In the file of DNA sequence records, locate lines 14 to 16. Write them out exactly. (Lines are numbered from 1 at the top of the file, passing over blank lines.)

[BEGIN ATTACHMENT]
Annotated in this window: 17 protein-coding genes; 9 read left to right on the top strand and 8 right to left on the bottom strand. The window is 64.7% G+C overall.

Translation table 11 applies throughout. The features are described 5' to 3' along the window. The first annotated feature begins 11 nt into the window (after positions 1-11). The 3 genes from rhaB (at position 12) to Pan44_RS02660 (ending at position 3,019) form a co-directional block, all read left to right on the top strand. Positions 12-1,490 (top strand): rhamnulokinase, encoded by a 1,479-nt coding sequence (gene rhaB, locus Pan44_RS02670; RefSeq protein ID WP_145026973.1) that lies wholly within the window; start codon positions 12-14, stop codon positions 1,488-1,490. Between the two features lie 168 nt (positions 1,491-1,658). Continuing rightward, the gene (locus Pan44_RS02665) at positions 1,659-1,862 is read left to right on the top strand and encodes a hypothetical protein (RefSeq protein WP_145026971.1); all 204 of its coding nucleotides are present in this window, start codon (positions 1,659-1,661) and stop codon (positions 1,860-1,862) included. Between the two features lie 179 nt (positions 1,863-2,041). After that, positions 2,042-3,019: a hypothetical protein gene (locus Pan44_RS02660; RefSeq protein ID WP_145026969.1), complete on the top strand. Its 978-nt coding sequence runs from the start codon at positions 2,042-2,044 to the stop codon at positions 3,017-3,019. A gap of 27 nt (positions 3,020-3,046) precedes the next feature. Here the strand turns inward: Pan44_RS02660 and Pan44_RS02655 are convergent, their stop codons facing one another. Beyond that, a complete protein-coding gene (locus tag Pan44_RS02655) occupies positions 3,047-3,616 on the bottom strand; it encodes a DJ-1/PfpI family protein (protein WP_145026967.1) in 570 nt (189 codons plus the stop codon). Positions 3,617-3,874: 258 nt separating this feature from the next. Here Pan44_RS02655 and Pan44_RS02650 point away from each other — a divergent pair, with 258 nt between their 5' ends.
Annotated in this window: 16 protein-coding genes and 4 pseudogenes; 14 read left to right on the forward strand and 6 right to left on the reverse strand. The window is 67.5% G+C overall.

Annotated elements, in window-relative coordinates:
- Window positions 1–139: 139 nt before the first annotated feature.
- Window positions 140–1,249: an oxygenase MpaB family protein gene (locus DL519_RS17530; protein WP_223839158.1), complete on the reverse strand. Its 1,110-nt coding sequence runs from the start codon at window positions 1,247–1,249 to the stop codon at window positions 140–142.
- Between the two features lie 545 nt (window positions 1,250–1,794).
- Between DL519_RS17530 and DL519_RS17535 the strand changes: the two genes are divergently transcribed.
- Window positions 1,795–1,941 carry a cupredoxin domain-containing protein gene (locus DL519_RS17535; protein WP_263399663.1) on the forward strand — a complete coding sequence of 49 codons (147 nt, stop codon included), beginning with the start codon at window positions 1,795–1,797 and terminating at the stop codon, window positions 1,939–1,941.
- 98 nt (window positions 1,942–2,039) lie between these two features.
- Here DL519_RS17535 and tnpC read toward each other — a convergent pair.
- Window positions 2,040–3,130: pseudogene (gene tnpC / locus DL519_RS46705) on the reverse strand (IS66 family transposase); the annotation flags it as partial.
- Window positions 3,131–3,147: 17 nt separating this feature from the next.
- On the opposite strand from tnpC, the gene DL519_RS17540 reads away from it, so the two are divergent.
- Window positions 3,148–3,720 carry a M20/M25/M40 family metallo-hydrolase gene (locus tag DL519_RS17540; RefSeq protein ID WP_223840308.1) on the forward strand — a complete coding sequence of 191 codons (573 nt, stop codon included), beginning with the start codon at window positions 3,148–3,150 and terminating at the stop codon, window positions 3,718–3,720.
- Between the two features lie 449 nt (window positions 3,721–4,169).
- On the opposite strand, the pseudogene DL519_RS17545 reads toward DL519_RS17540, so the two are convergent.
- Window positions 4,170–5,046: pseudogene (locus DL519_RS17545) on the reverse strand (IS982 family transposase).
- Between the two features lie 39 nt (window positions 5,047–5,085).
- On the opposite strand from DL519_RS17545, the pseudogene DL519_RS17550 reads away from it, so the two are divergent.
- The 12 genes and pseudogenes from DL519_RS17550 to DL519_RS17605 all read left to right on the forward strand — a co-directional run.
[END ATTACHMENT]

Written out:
- On the opposite strand from tnpC, the gene DL519_RS17540 reads away from it, so the two are divergent.
- Window positions 3,148–3,720 carry a M20/M25/M40 family metallo-hydrolase gene (locus tag DL519_RS17540; RefSeq protein ID WP_223840308.1) on the forward strand — a complete coding sequence of 191 codons (573 nt, stop codon included), beginning with the start codon at window positions 3,148–3,150 and terminating at the stop codon, window positions 3,718–3,720.
- Between the two features lie 449 nt (window positions 3,721–4,169).